“At Amblin, on the Universal lot, and we got to edit right across from where Spielberg edits, which was very cool, as we also had access to the screening room where I could watch the movie on a big screen every week, instead of just on the Avid. Then we did all the VFX in Montreal, because of the tax breaks, and then the VFX companies we used, like Mavericks, Rodeo, Alchemy and Hybride, are just amazing, and Louis’s there and he’s a perfectionist and so great to work with. Sometimes we’d do a little previs, and other times he’d go, ‘Let’s just rock ‘n’ roll and go for it.’”
Do you like the post process?
“I love it. Nothing’s more fun than shooting, especially when you have a bunch of hilarious kids running around, and we had such great energy on set and good vibes. Then you have the whole different pace of post, and I really loved working with my editor, Fred Raskin.”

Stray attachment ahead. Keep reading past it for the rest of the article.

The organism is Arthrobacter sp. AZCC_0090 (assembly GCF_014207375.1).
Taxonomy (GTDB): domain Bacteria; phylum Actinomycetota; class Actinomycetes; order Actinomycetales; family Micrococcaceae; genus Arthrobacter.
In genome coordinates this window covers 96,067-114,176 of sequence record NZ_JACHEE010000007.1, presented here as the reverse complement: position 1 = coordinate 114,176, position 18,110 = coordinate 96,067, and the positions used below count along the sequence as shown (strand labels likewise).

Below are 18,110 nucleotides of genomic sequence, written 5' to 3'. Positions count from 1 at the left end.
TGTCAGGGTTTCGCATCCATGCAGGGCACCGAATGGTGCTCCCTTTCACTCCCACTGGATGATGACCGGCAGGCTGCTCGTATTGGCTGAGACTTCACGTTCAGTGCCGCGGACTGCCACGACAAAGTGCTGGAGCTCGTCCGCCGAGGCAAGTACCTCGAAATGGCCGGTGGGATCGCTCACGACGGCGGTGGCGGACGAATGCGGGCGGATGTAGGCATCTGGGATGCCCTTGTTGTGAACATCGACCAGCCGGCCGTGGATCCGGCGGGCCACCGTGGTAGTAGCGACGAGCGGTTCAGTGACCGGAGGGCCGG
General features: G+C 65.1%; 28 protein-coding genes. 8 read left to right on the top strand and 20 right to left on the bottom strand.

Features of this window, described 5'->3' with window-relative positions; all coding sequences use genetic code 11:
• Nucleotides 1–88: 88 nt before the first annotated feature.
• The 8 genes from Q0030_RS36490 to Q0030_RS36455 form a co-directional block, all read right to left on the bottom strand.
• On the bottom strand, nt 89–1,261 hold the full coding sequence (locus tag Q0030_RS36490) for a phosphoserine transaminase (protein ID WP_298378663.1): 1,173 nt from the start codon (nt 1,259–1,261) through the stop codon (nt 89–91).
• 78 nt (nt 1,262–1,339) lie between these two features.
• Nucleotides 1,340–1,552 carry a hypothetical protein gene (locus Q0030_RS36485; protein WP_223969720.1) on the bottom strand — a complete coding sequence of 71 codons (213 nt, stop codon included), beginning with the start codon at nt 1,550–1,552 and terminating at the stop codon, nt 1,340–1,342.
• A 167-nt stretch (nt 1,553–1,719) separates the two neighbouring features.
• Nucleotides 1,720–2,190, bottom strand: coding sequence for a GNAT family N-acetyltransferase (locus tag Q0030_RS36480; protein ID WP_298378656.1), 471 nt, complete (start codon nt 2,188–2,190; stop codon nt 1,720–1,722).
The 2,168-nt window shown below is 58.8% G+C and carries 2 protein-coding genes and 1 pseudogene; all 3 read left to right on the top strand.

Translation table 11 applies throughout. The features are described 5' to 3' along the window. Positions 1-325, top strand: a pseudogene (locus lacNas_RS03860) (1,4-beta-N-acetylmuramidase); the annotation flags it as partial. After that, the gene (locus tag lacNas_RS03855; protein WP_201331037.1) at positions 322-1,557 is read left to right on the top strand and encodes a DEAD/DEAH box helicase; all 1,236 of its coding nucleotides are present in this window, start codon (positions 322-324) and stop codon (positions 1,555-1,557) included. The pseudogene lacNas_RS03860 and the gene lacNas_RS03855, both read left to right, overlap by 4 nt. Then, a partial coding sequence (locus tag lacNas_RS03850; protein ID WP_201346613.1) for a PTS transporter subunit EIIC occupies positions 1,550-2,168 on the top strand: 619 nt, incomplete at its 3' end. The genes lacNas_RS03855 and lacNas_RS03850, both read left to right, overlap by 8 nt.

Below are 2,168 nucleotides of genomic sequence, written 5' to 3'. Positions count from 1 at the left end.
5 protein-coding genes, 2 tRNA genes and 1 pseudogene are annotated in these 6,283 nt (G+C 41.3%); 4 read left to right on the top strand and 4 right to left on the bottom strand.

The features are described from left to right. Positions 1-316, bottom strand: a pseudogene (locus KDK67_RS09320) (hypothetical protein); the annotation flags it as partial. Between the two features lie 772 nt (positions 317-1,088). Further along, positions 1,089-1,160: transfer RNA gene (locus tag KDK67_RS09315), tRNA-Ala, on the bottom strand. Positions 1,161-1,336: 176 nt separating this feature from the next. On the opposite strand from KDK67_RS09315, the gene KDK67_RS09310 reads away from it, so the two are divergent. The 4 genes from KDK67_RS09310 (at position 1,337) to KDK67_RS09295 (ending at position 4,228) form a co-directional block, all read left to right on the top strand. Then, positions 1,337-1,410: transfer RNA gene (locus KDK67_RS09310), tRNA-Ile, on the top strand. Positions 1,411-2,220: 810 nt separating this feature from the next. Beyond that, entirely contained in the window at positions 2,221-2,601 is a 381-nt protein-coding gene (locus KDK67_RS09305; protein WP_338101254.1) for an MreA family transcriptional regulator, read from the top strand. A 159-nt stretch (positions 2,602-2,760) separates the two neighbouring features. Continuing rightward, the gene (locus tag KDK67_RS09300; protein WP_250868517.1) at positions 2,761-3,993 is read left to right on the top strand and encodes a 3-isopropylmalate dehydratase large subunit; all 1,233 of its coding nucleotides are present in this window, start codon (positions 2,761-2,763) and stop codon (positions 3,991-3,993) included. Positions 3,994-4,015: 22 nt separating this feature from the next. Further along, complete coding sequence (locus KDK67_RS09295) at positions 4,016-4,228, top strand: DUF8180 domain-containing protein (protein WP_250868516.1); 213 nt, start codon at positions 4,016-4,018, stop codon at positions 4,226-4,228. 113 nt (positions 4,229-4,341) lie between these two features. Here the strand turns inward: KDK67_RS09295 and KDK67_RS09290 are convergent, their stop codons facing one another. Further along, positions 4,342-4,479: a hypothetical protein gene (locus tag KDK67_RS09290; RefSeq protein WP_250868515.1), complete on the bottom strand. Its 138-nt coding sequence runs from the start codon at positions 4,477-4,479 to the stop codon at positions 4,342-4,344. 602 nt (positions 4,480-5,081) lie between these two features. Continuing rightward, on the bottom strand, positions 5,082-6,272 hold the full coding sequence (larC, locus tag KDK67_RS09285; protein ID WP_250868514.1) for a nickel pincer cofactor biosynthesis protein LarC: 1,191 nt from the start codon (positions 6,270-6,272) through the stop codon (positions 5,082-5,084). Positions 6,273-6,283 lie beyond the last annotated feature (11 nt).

Talk about editing with him. What were the big editing challenges?
“I’d never cut such a big, VFX-heavy movie, and a lot of the scenes you’re looking at blue screen and waiting for the effects shots, and I didn’t really know how to deal with that. It’s a leap of faith, but Fred’s very experienced with that, and then tweaking stuff right till the end. We went to NYU together but we’d never worked together before, although I’d always wanted to, but he’s always been busy doing Tarantino’s movies like The Hateful Eight and Django, and he’s cut Guardians of the Galaxy, Fast and Furious and so on. This time, the timing worked out, and he wasn’t on the set but he’d cut every day in LA and send me stuff and keep a list of inserts and extra stuff he felt I’d need, so he became the de facto 2nd unit director. And he cuts very fast. He had the whole clock sequence done days after we’d shot it, so then I could show the crew, and everyone gets pumped up.”